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Purslane

Safe Nutritious Purslane Proves as Powerful as Western Drugs

Friday, January 22, 2010 by: Melissa Sokulski
Tags: purslane, omega-3s, health news

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(NewsTarget) Many plants which grow wild and are considered weeds are not only edible, but are also delicious, nutritious, and even medicinal. Wild purslane (Portulaca oleracea) which most consider a weed is actually a green vegetable with the highest amount of heart-healthy omega 3-fatty acids of any green. Purslane is also used extensively in Chinese Medicine as an herb which clears heat toxin.

Purslane is widespread across the United States, growing in fields, lots, lawns and gardens. It spreads along the ground, and it has fleshy leaves and a slightly sour taste. It is high in iron (1) and has appreciable amounts of omega 3 fatty acids, which are more commonly found in seeds like flax and in fish. Purslane has .01 mg/g, a very high amount for land based vegetable sources. (2). Purslane is excellent when used fresh in salads, and it can also be steamed or cooked into soups or added to dishes as spinach would be.

In Chinese Medicine, Portulaca oleracea is known as Ma Chi Xian. It is commonly used to treat dysentery, urinary infections, sores, and abscesses, and it is even used as an antidote for snakebites. More recently it has been used to treat post partum bleeding (3).

Extensive clinical research has been done on purslane in China(4), and it has been found to have extraordinary results:

  • Antibiotic and antifungal effect
  • Increases uterine contractions
  • Prevention and treatment of dysentery: purslane was found as effective as sulfa drugs, over 90% effective in acute cases and 60% in chronic cases.
  • Kills parasites: in one study of 192 patients, 80% were cleared of parasites in one month of treatment.
  • Treats appendicitis: a decoction (strong tea) of purslane and dandelion (known as pu gong ying in China) treated 31 cases of clinically diagnosed appendicitis (only 1 needed surgery; all others recovered with no medical intervention).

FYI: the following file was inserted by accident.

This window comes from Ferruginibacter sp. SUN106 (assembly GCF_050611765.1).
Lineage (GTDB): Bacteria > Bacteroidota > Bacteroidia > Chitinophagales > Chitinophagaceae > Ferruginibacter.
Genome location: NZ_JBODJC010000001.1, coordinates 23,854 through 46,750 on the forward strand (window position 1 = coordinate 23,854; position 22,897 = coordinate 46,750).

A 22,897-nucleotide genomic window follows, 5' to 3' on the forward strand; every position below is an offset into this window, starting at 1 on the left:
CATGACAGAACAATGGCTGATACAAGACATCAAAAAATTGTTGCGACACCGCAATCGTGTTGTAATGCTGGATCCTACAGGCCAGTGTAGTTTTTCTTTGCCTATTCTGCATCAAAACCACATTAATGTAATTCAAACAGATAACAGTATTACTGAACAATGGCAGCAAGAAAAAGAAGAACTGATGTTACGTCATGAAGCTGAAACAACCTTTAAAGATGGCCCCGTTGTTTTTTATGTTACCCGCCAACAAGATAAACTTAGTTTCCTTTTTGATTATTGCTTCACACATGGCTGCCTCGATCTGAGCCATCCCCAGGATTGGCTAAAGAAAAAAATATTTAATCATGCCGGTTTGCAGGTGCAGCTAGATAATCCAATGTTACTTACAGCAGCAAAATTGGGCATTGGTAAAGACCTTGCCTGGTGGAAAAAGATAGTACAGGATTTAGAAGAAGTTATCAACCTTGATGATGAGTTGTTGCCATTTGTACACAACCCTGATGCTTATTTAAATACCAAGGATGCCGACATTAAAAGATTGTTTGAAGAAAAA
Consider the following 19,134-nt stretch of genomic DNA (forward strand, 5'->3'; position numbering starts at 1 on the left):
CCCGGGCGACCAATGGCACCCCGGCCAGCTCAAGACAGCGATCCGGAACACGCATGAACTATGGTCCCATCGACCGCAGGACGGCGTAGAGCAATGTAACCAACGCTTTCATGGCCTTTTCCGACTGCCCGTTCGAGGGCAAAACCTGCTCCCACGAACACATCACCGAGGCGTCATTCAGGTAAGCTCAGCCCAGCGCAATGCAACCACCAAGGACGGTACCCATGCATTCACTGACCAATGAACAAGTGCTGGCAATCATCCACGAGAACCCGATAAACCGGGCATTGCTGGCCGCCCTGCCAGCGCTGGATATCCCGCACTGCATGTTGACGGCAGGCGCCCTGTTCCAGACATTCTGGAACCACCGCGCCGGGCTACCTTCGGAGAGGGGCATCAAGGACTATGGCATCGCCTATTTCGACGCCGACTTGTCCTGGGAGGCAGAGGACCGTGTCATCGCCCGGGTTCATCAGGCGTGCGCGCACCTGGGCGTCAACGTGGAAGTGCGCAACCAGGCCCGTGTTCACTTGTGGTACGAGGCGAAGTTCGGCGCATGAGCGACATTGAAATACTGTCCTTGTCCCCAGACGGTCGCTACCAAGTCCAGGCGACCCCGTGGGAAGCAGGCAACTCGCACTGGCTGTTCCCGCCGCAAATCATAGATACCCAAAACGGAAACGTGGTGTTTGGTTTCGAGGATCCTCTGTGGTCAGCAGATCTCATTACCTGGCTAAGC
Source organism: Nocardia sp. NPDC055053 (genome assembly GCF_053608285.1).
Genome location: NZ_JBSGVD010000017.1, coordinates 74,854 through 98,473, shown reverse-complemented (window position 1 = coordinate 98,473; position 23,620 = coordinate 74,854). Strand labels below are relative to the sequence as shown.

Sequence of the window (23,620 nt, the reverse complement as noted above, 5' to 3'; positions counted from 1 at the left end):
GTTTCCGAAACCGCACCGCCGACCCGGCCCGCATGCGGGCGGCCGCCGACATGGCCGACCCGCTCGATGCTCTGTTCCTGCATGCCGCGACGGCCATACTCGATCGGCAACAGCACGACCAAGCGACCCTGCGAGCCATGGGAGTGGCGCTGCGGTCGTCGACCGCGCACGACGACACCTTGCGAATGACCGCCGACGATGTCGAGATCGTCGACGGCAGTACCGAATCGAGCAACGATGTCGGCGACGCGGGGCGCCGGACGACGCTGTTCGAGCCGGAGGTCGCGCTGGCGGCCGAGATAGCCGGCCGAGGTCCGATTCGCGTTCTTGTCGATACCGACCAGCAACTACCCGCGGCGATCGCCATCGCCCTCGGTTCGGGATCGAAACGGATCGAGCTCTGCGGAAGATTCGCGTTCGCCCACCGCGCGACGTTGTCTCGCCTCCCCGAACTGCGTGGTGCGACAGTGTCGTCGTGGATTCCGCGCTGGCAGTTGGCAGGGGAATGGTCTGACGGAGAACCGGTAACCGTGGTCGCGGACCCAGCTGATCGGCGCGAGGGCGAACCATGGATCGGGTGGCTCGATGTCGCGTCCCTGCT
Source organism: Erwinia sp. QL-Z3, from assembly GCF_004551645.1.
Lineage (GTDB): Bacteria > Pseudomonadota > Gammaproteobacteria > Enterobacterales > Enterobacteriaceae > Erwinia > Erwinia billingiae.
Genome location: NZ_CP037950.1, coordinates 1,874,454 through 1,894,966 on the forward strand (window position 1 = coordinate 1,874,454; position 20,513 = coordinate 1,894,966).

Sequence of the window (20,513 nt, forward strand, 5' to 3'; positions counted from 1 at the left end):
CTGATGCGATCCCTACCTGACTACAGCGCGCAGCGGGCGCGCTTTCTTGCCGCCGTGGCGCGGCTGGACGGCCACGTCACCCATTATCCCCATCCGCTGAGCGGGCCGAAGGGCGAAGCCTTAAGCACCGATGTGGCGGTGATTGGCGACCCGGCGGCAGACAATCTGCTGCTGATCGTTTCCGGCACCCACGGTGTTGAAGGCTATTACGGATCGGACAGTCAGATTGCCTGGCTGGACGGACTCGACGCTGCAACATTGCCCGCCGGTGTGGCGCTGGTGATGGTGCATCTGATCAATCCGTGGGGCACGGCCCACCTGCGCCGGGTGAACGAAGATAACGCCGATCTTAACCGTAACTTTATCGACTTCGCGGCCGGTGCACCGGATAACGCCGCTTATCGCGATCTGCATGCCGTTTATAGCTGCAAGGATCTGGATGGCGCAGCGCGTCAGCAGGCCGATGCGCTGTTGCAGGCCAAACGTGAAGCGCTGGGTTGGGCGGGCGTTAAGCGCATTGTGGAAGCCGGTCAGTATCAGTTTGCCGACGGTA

People are beginning to become more aware of the edible and medicinal uses of plants which are known commonly as weeds. Purslane is turning up in farmer's markets, so keep an eye out. Next time you are weeding your own garden, look for this delicious weed. When you pull it, place it in the colander instead of the compost pile and toss it in to your next salad.

Footnotes:

  1. Elias, p.156
  2. http://en.wikipedia.org/wiki/Portulaca_olera...
  3. Bensky, p.99
  4. Bensky, P.99

Sources:

Bensky, Dan and Gamble, Andrew. Chinese Herbal Medicine Materia Medica. Eastland Press, Inc. 1986.

Elias, Thomas S., and Dykeman, Peter A. Edible Wild Plants, A North American Field Guide. Sterling Publishing Co. New York. 1990.

http://en.wikipedia.org/wiki/Portulaca_olera...


About the author

Melissa Sokulski is an acupuncturist, herbalist, and founder of the website Food Under Foot, a website devoted entirely to wild edible plants. The website offers plant descriptions, photographs, videos, recipes and more. Her new workbook, Wild Plant Ally, offers an exciting, hands-on way to learn about wild edible plants.
Melissa also runs The Birch Center for Health in Pittsburgh, PA, providing the best in complementary health care: acupuncture, therapeutic massage and herbal medicine.




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